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Stary Sacz, A Poem by Adam Zagajewski     Leave a comment

Red-bellied Woodpecker (Kingwood, Texas) — Image by Hugh Poland

Stary Sacz

A woodpecker in his red cap suddenly brought back
the stationmaster in Stary Sacz.
Over the station rose a little town,
that is, an enormous market and convent of Poor Clares;
each house had one window holding jars of borscht and pickles.

The innkeeper’s daughter was so thin
that she kept bricks in her backpack to outwit the wind
when she crossed the viaduct above the train tracks.
The wind never got her, but other elements weren’t idle,
especially Nothingness and her rich suitor, Mr. Time.

Adam Zagajewski

******

Robert Pinsky wrote in The New Republic: “[In the poetry of Adam Zagajewski] the unmistakable quality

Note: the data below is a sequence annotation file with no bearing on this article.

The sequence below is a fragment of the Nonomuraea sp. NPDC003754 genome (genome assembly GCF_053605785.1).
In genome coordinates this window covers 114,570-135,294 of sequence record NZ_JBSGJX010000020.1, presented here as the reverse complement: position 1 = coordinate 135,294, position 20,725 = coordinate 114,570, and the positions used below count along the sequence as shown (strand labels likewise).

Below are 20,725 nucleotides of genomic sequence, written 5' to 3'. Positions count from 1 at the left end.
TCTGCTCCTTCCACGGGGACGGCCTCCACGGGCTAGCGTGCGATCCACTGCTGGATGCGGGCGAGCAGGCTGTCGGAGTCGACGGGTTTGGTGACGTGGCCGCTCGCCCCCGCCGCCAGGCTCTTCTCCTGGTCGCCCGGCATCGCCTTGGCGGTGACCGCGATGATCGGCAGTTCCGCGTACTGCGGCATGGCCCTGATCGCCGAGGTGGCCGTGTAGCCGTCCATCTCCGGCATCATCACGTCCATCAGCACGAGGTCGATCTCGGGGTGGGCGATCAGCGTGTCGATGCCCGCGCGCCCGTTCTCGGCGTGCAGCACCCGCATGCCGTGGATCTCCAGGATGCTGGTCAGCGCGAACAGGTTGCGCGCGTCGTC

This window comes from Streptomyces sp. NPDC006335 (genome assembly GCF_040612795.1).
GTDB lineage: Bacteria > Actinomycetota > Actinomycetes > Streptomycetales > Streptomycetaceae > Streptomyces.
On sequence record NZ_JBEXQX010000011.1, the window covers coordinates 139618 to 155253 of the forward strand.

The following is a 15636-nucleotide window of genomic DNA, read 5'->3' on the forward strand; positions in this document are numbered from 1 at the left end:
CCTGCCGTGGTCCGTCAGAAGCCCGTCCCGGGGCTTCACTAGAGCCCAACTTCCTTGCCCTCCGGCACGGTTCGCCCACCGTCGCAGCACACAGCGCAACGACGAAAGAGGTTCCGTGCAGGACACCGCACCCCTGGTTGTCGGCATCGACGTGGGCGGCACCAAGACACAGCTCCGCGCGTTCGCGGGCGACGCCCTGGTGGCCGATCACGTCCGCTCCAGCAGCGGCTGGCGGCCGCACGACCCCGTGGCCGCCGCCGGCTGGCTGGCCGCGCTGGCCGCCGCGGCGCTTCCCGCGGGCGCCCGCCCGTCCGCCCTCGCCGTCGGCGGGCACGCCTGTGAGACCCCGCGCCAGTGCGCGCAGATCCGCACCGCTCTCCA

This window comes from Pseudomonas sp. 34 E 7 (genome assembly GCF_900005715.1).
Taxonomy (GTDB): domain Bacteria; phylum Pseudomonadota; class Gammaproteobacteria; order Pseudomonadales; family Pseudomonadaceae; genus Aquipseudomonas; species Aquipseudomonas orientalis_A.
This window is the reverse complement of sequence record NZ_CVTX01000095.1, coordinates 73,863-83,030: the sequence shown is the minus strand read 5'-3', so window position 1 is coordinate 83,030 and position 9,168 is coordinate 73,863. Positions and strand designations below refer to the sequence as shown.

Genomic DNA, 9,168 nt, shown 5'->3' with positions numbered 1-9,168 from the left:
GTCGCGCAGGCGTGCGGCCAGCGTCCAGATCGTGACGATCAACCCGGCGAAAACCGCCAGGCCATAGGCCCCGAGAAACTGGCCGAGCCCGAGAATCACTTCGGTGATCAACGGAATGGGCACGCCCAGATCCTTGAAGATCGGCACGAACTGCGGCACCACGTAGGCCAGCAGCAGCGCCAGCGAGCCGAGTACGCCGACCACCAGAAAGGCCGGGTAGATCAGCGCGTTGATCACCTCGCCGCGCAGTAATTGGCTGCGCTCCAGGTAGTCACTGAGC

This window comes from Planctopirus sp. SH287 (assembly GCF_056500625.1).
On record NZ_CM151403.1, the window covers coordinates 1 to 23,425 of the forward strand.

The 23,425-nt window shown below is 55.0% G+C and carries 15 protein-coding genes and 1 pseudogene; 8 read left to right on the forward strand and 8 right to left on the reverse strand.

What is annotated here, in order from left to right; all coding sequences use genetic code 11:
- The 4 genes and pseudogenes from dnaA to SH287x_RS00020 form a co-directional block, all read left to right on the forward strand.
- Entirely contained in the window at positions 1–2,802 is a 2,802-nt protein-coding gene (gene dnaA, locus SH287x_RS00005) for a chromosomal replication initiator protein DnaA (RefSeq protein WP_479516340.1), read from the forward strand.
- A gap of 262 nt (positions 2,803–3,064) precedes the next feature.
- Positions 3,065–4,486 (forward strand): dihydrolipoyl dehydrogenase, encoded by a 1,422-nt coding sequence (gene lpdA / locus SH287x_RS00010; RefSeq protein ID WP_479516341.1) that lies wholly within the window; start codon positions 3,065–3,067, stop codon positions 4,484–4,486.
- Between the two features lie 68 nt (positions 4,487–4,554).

of the real thing–a sunlike force that wilts clichés and bollixes that categories of expectation–
manifests itself powerfully . . . Like a fish breaking water . . . the achievement of these poems [“Without End”]
is partly in that act of rising above a lived-in element. In Zagajewski’s work, the engulfing, ferocious
historical reality appears as our habitat–not a well of horrors to be borrowed for rhetorical thunder,
not an occasion for verse punditry, not a mere backdrop for sensibility. And the perception of that habitat
has a mysterious, elating power.”

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